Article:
Companion Planting—some plants actually kill others or stunt their growth. Onions stunt peas, but others thrive with each other, i.e. carrots enhance peas!   

Stacking—does your plant serve multiple functions, table food, fiber, dye, herb.   

Layering—  

  • Put plants under each other at different levels, lettuce that may need summer shade under a taller plant, or used as a trap plant for Brassicas.
  • Classic radish, carrots combo—short fast growing radishes dovetail nicely with long slow growing carrots!
  • Start plants that will succeed another, for example, beans after peas, while the peas are finishing, you plant your beans at their bases.
  • Interplant fast maturing crops such as lettuce, spinach and radishes with slower crops such as beans, squash and melons. By the time the slow crop grows to fill the space, the quick crop will be harvested. Or beans, radishes, green onions, spinach, or leaf lettuce may be planted between rows of tomatoes, peppers, cabbage, or corn. 

Go Vertical!  

  • Trellising, cages, staking, using fences – peas, beans, cucumbers, melons.
  • Pole beans versus bush beans = more beans for a longer time!
  • Plant different varieties of the same plant that mature at different times, or entirely different kinds of plants, on either side of your trellis. They can grow simultaneously, but give a more continuous supply from that area of your garden.

On the other hand, for more variety, today’s gardener can also choose select bush varieties of beans, cucumbers, melons and squash that require much less space than standard varieties. For example:  

  • Little Leaf Cucumber: This compact plant variety got its name because its leaves are only half the size of regular cucumber leaves.
  • Burpee’s Butterbush Butternut Squash: These plants only need 1/4 the space that traditional sprawling winter squash varieties need. About nine square feet is as much space as this plant will need in order to produce its bell-shaped fruits. This variety also matures relatively quickly and produces 1 1/2 pound butternut squashes about 75 days after you seed it.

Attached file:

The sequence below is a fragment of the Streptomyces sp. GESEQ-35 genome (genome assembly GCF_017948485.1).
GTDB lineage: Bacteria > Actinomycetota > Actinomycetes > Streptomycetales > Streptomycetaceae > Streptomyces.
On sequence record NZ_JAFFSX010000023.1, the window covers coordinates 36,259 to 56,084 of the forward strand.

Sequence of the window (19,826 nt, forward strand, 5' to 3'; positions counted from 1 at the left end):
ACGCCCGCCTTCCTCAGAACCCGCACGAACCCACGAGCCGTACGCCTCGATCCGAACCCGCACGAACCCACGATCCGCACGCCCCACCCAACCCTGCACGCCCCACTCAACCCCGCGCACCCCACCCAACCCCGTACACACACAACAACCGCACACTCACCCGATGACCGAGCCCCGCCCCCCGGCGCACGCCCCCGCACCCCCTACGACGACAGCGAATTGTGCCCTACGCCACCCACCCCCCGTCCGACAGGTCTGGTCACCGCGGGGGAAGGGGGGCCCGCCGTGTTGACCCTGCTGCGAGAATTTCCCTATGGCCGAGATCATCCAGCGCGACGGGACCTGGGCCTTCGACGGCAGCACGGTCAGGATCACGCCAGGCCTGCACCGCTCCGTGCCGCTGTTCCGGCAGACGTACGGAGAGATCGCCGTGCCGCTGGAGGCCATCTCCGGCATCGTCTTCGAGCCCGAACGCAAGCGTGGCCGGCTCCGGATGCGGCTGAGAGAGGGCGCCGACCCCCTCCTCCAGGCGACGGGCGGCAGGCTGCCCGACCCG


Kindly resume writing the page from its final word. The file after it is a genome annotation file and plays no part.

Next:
Maximum production will require that you disregard standard row and plant spacing and utilize wide rows or beds for planting. For instance, seeds of many crops, such as leaf lettuce or beets, can be broadcast in a bed 1 to 3 feet across and thinned to obtain proper spacing—tasty little greens for your salad! Other crops, such as cabbage or broccoli, can be planted closely in wide rows so that their outer leaves will touch one another when the plants are about three-fourths mature. These tender thinnings can be stir fried or steamed! These methods reduce space wasted as aisles, and often provide such dense shade that weed growth is inhibited and evaporation of soil moisture is reduced.   

Container Garden, a Plot in a Pot! Hang baskets in tiers, on hooks on your fence, hang window boxes on your balcony, from a balcony – see images! On your roof, up your wall, on your deck. Grow lettuce and herbs in your windows! Use shelves. Espalier fruit trees. Mix veggies among ornamentals around your property. Although tomato and cucumber plants are the ones most commonly grown upside down, a wide assortment of plants can benefit from upside-down gardening, from vegetables to herbs and a variety of flowers.  

Hay Bale Garden
  • Consider a Hay Bale Garden!  One gardener says ‘You can grow so much in a hay bale garden – lettuce, peas, flowers, strawberries and much more.  Don’t limit yourself to planting just the top – tuck edible nasturtiums, creeping thyme or fragrant alyssum into the sides.’  Total instructions by Rose Marie Nichols McGee, co-author of Bountiful Container! 
  • Although tomato and cucumber plants are the ones most commonly grown upside down, a wide assortment of plants can benefit from upside-down gardening, from vegetables to herbs and a variety of flowers.

Plant smart!  May you have many healthful and muy delicioso meals!